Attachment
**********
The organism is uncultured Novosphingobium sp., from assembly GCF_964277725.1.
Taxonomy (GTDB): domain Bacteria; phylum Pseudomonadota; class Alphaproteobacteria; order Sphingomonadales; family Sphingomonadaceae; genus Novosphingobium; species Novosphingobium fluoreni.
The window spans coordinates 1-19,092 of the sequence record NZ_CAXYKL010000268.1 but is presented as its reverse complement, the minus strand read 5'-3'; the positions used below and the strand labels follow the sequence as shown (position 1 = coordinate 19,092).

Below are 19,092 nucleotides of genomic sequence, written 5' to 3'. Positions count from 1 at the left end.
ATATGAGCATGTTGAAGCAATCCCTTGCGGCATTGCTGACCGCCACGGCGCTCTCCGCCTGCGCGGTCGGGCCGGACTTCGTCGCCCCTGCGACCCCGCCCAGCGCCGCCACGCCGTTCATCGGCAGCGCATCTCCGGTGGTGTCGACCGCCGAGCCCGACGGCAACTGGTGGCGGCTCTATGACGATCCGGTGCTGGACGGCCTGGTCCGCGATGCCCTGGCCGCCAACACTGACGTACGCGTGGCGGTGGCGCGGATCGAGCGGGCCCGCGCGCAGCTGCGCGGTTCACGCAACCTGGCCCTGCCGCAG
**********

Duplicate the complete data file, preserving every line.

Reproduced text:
The organism is uncultured Novosphingobium sp., from assembly GCF_964277725.1.
Taxonomy (GTDB): domain Bacteria; phylum Pseudomonadota; class Alphaproteobacteria; order Sphingomonadales; family Sphingomonadaceae; genus Novosphingobium; species Novosphingobium fluoreni.
The window spans coordinates 1-19,092 of the sequence record NZ_CAXYKL010000268.1 but is presented as its reverse complement, the minus strand read 5'-3'; the positions used below and the strand labels follow the sequence as shown (position 1 = coordinate 19,092).

Below are 19,092 nucleotides of genomic sequence, written 5' to 3'. Positions count from 1 at the left end.
ATATGAGCATGTTGAAGCAATCCCTTGCGGCATTGCTGACCGCCACGGCGCTCTCCGCCTGCGCGGTCGGGCCGGACTTCGTCGCCCCTGCGACCCCGCCCAGCGCCGCCACGCCGTTCATCGGCAGCGCATCTCCGGTGGTGTCGACCGCCGAGCCCGACGGCAACTGGTGGCGGCTCTATGACGATCCGGTGCTGGACGGCCTGGTCCGCGATGCCCTGGCCGCCAACACTGACGTACGCGTGGCGGTGGCGCGGATCGAGCGGGCCCGCGCGCAGCTGCGCGGTTCACGCAACCTGGCCCTGCCGCAG